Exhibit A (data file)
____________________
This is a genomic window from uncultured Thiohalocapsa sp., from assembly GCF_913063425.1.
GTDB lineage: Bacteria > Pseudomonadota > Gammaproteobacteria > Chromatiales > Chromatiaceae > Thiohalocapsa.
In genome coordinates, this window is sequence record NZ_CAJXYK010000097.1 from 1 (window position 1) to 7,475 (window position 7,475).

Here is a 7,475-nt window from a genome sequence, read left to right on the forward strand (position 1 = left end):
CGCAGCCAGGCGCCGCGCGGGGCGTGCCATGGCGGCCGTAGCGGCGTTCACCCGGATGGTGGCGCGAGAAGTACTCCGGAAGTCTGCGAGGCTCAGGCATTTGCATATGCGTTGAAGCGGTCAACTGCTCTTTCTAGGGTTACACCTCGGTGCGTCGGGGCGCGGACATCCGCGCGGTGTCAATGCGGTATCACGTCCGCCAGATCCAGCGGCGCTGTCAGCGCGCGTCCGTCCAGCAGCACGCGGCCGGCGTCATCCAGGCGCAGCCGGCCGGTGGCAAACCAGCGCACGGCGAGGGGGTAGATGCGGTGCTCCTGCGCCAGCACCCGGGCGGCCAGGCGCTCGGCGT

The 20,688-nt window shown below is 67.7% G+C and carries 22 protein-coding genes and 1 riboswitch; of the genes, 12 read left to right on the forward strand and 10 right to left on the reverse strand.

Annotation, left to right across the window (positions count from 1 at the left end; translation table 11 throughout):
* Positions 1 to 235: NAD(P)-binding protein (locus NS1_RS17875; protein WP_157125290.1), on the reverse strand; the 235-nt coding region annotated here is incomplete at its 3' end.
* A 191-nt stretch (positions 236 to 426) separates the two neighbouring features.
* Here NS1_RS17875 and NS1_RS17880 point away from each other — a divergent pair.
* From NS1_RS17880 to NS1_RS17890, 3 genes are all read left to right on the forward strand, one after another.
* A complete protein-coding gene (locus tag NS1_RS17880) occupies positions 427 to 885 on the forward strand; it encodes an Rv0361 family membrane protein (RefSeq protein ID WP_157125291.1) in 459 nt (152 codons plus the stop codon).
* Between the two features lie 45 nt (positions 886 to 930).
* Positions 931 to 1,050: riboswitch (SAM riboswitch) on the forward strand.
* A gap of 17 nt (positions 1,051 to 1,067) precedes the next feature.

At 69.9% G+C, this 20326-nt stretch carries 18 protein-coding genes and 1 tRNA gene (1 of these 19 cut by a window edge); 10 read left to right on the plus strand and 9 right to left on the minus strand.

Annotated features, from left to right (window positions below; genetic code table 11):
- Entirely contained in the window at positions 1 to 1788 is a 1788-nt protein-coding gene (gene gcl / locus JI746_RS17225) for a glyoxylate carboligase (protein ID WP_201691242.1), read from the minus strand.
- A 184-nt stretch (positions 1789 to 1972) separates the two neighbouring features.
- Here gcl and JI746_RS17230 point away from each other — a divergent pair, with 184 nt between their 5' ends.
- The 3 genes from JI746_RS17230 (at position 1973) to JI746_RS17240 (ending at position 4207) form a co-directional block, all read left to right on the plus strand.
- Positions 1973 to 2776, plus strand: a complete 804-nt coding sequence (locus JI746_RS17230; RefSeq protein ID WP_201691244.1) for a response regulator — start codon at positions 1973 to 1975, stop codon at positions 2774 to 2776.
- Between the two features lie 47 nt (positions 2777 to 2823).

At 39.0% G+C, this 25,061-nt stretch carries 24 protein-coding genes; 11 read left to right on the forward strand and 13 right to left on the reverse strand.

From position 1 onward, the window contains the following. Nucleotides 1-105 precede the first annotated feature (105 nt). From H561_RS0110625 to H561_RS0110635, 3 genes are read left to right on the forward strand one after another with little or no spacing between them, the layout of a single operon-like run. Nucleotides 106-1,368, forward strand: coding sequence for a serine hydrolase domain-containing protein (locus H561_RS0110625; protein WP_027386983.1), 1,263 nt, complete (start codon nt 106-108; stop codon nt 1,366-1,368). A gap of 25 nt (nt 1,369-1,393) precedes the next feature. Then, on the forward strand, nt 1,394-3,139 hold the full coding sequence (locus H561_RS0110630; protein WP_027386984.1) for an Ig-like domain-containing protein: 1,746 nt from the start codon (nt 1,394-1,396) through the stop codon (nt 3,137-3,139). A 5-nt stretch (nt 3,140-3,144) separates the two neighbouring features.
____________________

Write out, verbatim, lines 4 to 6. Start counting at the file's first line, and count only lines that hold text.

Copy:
Here is a 7,475-nt window from a genome sequence, read left to right on the forward strand (position 1 = left end):
CGCAGCCAGGCGCCGCGCGGGGCGTGCCATGGCGGCCGTAGCGGCGTTCACCCGGATGGTGGCGCGAGAAGTACTCCGGAAGTCTGCGAGGCTCAGGCATTTGCATATGCGTTGAAGCGGTCAACTGCTCTTTCTAGGGTTACACCTCGGTGCGTCGGGGCGCGGACATCCGCGCGGTGTCAATGCGGTATCACGTCCGCCAGATCCAGCGGCGCTGTCAGCGCGCGTCCGTCCAGCAGCACGCGGCCGGCGTCATCCAGGCGCAGCCGGCCGGTGGCAAACCAGCGCACGGCGAGGGGGTAGATGCGGTGCTCCTGCGCCAGCACCCGGGCGGCCAGGCGCTCGGCGT

The 20,688-nt window shown below is 67.7% G+C and carries 22 protein-coding genes and 1 riboswitch; of the genes, 12 read left to right on the forward strand and 10 right to left on the reverse strand.